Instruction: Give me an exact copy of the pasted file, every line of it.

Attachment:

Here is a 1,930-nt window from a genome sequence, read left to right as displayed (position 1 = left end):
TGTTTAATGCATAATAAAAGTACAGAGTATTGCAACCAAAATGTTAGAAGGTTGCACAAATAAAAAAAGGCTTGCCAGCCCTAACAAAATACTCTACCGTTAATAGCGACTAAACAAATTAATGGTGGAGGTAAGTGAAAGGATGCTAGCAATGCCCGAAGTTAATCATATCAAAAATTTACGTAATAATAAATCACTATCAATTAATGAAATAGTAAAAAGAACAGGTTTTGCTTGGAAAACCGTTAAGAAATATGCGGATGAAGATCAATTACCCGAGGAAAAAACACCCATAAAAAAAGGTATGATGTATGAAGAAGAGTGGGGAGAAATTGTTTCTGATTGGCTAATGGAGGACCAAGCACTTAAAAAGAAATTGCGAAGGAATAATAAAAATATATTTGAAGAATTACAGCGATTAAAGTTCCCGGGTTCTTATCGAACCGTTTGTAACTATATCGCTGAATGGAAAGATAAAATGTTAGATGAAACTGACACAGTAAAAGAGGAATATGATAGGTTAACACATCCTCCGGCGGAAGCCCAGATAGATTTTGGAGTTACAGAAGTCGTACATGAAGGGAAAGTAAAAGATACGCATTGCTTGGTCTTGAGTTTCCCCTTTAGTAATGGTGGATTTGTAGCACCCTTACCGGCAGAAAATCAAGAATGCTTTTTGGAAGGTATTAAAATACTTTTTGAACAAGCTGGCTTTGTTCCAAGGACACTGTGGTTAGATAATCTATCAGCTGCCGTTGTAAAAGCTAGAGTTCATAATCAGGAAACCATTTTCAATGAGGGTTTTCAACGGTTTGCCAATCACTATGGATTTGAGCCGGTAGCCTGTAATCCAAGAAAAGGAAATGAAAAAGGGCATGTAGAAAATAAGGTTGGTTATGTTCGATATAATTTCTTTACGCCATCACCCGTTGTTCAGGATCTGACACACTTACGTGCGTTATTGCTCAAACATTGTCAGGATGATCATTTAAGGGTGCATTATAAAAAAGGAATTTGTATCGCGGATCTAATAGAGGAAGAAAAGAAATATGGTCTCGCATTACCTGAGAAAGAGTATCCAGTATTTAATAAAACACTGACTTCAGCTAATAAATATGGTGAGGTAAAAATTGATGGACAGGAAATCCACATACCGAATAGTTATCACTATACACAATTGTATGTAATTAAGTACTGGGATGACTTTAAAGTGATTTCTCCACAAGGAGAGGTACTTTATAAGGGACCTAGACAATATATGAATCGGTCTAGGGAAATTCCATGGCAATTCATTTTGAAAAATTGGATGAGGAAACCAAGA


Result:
Here is a 1,930-nt window from a genome sequence, read left to right as displayed (position 1 = left end):
TGTTTAATGCATAATAAAAGTACAGAGTATTGCAACCAAAATGTTAGAAGGTTGCACAAATAAAAAAAGGCTTGCCAGCCCTAACAAAATACTCTACCGTTAATAGCGACTAAACAAATTAATGGTGGAGGTAAGTGAAAGGATGCTAGCAATGCCCGAAGTTAATCATATCAAAAATTTACGTAATAATAAATCACTATCAATTAATGAAATAGTAAAAAGAACAGGTTTTGCTTGGAAAACCGTTAAGAAATATGCGGATGAAGATCAATTACCCGAGGAAAAAACACCCATAAAAAAAGGTATGATGTATGAAGAAGAGTGGGGAGAAATTGTTTCTGATTGGCTAATGGAGGACCAAGCACTTAAAAAGAAATTGCGAAGGAATAATAAAAATATATTTGAAGAATTACAGCGATTAAAGTTCCCGGGTTCTTATCGAACCGTTTGTAACTATATCGCTGAATGGAAAGATAAAATGTTAGATGAAACTGACACAGTAAAAGAGGAATATGATAGGTTAACACATCCTCCGGCGGAAGCCCAGATAGATTTTGGAGTTACAGAAGTCGTACATGAAGGGAAAGTAAAAGATACGCATTGCTTGGTCTTGAGTTTCCCCTTTAGTAATGGTGGATTTGTAGCACCCTTACCGGCAGAAAATCAAGAATGCTTTTTGGAAGGTATTAAAATACTTTTTGAACAAGCTGGCTTTGTTCCAAGGACACTGTGGTTAGATAATCTATCAGCTGCCGTTGTAAAAGCTAGAGTTCATAATCAGGAAACCATTTTCAATGAGGGTTTTCAACGGTTTGCCAATCACTATGGATTTGAGCCGGTAGCCTGTAATCCAAGAAAAGGAAATGAAAAAGGGCATGTAGAAAATAAGGTTGGTTATGTTCGATATAATTTCTTTACGCCATCACCCGTTGTTCAGGATCTGACACACTTACGTGCGTTATTGCTCAAACATTGTCAGGATGATCATTTAAGGGTGCATTATAAAAAAGGAATTTGTATCGCGGATCTAATAGAGGAAGAAAAGAAATATGGTCTCGCATTACCTGAGAAAGAGTATCCAGTATTTAATAAAACACTGACTTCAGCTAATAAATATGGTGAGGTAAAAATTGATGGACAGGAAATCCACATACCGAATAGTTATCACTATACACAATTGTATGTAATTAAGTACTGGGATGACTTTAAAGTGATTTCTCCACAAGGAGAGGTACTTTATAAGGGACCTAGACAATATATGAATCGGTCTAGGGAAATTCCATGGCAATTCATTTTGAAAAATTGGATGAGGAAACCAAGA